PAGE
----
One day in the life of an elephant ‘baby-sitter’

Thursday February 11 2016

Edwin Lusichi at David Sheldrick Wildlife Trust

Edwin Lusichi at David Sheldrick Wildlife Trust (DSWT), also known as the Nairobi elephant orphanage. PHOTO| KARI MWITI 

By Kari Mutu

When Edwin Lusichi graduated from theology school, he never envisioned a career as a baby-sitter.

But finding himself unemployed and in need of a job, he came across an unusual work opportunity: Taking care of orphaned baby elephants at the David Sheldrick Wildlife Trust (DSWT), also known as the Nairobi elephant orphanage.

“I had never worked with wildlife. I came here straight from school,” says Lusichi, now the head keeper at the DSWT Nairobi Nursery Unit situated in the Nairobi National Park. 

In fact, he had never laid eyes on an elephant before coming to the Trust, as there are no elephants near his home town of Kakamega in western Kenya.

Clad in the green dust coat and khaki-hat uniform of the elephant-keepers, Lusichi, with a team of dedicated assistants, has been raising half-tonne, four-legged babies for the past 15 years. It’s a Monday to Sunday, 24-hour a day job of routine, patience and dedication.

“Every morning at around six, we take the baby elephants out for a walk within the park,” explains Peter Mbulu a long serving elephant keeper at the nursery who works under Lusichi.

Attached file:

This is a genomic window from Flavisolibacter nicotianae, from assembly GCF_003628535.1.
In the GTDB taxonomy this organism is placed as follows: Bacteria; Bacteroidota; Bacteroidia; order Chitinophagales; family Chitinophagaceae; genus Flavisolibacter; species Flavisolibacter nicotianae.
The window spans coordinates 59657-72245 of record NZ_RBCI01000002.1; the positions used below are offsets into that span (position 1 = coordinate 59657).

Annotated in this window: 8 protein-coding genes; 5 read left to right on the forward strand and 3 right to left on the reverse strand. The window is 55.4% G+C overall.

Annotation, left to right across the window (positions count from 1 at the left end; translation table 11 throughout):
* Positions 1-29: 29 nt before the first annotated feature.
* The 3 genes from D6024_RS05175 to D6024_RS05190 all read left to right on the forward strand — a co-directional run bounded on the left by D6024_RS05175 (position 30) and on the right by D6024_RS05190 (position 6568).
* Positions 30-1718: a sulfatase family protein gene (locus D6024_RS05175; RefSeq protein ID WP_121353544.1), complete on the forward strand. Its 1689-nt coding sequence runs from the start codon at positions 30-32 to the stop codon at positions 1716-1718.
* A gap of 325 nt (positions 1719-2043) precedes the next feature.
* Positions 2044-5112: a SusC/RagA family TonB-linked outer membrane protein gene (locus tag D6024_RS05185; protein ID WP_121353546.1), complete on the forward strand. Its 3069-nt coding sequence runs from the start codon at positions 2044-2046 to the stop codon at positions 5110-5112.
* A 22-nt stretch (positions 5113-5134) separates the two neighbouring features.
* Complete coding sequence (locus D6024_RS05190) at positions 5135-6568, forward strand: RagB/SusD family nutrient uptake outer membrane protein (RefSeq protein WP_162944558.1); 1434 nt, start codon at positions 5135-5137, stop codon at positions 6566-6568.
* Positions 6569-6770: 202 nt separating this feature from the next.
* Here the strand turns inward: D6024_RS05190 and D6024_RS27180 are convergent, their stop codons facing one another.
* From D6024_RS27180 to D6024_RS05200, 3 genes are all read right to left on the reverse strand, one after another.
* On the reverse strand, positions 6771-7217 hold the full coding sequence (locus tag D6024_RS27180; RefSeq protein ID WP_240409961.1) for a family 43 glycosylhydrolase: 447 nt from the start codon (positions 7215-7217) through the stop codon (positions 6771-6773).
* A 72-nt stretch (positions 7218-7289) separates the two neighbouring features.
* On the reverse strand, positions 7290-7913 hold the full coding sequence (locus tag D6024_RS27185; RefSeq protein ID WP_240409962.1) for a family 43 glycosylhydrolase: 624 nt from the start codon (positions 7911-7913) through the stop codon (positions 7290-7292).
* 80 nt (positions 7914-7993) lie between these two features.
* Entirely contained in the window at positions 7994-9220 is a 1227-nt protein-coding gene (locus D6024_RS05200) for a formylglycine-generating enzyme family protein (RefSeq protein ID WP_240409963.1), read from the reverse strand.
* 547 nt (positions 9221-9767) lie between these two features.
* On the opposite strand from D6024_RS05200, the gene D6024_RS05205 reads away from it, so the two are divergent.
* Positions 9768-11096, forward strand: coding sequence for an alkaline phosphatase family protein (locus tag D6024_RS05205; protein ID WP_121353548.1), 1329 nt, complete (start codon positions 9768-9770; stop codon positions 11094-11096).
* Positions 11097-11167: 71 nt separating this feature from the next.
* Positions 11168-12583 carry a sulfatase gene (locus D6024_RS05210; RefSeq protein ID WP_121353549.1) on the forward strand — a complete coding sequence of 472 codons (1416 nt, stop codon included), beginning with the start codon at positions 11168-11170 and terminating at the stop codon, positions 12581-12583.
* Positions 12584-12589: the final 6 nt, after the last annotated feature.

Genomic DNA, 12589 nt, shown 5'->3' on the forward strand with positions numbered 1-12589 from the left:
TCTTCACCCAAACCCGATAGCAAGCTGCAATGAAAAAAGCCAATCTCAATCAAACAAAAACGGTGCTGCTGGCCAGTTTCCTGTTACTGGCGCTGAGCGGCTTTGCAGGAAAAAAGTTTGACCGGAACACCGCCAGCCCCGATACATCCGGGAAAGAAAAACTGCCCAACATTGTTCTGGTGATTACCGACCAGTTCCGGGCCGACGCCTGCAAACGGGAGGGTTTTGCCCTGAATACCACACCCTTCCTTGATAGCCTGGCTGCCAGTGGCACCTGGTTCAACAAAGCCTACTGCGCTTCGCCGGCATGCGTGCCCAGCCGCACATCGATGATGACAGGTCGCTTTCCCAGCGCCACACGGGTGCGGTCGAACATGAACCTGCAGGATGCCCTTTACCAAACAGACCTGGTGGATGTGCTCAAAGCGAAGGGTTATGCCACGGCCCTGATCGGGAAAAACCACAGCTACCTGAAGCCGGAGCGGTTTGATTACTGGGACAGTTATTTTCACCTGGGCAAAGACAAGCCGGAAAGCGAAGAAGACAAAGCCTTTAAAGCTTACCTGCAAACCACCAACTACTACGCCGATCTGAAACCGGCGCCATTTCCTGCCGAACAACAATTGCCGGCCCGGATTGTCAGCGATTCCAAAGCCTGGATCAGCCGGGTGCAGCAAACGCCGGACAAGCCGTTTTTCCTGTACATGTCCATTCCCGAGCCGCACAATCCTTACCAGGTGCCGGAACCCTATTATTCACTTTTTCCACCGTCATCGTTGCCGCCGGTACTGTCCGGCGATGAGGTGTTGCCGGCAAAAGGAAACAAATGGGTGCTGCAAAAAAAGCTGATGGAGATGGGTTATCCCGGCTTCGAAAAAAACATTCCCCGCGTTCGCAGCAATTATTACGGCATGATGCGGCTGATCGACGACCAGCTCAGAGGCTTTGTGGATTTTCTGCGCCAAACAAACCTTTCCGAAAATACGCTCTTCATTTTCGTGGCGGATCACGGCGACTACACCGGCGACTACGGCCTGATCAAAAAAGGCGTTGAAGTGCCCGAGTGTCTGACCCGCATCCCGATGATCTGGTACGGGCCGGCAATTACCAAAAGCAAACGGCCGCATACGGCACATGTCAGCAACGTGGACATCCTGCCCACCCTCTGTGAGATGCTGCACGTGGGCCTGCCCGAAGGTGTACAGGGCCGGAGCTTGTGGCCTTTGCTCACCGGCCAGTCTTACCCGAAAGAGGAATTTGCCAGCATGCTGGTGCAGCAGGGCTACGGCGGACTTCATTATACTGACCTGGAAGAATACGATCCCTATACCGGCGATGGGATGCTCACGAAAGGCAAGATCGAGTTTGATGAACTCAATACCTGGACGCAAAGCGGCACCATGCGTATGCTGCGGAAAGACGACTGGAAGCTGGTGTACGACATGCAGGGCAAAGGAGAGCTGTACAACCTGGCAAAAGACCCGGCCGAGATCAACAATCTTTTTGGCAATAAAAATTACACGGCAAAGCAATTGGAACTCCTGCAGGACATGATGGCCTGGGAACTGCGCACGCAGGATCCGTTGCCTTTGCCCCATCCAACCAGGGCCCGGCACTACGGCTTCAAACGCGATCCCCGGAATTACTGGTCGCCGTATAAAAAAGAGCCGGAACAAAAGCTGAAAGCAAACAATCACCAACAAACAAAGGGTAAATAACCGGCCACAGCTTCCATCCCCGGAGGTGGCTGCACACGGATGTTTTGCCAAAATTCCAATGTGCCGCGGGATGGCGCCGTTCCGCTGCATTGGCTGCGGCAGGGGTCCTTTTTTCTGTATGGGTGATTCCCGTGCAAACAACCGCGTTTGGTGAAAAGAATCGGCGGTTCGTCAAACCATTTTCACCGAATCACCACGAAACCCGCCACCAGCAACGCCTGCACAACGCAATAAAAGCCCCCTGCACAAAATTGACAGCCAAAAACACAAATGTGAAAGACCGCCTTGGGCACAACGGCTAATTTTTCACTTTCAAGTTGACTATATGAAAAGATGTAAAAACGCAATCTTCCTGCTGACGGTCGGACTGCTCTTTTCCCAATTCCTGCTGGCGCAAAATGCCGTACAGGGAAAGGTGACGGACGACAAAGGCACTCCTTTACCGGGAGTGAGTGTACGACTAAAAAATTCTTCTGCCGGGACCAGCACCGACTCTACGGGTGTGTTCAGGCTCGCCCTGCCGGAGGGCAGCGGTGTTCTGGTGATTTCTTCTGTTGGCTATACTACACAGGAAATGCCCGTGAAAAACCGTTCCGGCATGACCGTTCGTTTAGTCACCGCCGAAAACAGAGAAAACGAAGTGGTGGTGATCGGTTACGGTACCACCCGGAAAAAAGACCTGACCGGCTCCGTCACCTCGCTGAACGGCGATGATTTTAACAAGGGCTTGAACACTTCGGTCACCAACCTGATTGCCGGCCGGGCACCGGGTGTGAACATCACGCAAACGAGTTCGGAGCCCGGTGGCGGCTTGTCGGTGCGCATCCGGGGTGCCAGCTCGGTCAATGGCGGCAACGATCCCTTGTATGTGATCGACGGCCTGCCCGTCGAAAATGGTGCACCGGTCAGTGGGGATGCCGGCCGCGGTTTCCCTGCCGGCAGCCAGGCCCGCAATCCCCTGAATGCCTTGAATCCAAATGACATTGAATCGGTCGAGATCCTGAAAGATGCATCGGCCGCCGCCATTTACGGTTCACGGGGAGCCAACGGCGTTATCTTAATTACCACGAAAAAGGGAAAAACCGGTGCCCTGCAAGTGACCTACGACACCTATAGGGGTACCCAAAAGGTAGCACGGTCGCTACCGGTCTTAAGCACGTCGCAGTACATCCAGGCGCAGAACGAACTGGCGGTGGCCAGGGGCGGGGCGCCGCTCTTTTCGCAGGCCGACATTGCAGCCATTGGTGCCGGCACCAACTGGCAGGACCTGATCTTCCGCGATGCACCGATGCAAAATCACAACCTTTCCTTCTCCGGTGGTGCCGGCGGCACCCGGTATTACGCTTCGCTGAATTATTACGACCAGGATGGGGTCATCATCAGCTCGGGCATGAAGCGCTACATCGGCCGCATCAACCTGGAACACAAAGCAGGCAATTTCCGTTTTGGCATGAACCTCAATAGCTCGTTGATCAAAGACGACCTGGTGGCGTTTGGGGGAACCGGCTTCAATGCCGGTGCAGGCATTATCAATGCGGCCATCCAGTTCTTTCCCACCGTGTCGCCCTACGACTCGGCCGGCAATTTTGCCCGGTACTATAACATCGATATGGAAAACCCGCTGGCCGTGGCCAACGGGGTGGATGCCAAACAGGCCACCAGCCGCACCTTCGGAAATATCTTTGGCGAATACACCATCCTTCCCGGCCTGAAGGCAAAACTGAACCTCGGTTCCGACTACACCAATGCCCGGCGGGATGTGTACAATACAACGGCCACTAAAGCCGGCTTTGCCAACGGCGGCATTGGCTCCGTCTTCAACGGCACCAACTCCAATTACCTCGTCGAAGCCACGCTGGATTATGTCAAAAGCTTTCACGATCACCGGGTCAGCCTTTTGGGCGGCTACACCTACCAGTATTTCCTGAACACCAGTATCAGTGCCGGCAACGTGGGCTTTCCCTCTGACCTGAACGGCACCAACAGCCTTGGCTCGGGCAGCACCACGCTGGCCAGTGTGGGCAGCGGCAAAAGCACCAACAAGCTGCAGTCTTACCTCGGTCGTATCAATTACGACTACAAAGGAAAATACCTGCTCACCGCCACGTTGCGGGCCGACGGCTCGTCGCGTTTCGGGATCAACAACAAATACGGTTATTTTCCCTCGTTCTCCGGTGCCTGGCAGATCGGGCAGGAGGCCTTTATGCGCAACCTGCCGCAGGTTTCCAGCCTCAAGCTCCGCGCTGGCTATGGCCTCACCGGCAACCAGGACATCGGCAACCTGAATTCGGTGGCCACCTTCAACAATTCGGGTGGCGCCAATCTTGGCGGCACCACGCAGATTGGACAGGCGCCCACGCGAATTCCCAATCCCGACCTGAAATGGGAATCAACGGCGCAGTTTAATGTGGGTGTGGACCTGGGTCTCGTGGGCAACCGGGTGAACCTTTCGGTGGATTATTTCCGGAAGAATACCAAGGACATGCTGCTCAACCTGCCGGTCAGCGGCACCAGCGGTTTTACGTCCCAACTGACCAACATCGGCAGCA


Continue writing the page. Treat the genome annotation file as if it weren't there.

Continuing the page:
“At eleven, we take them out to the enclosure where the public can see them, and we let them play for an hour. From there we bring them back to their feeding and playing pens until five o’clock, when we take them to sleep inside the stockade until the next day.”

Like Lusichi, assistant Mbulu had never worked with wildlife before joining the Trust 14 years ago but he has fallen in love with this job.

“I really love the animals,” he says.

SOCIAL CREATURES

Elephants are naturally social creatures, living in tight-knit family groups. Research has shown that they possess highly developed mental and emotional traits.

The baby elephants at the orphanage are rescued from all over the country having lost their families to, drought, or by getting stuck in mud pools in drying riverbeds or falling down man-made wells.

However, a large number of them are the unfortunate survivors of human-wildlife conflict or poaching that claims the adults in a herd.

Consequently, the rescued calves often arrive in the orphanage traumatised, depressed or aggressive, and it can take days or weeks to restore them back to good health and social behaviour.

Sometimes the young elephants are victims of the bush-meat trade. A male baby elephant called Mwashoti was rescued in February 2014 in Taita/Taveta County with a dreadful snare wound that had almost severed its foot.

Mwashoti and his mother had been separated from their herd, leaving them vulnerable to predators and starvation as he was by this stage immobile due to the injury.

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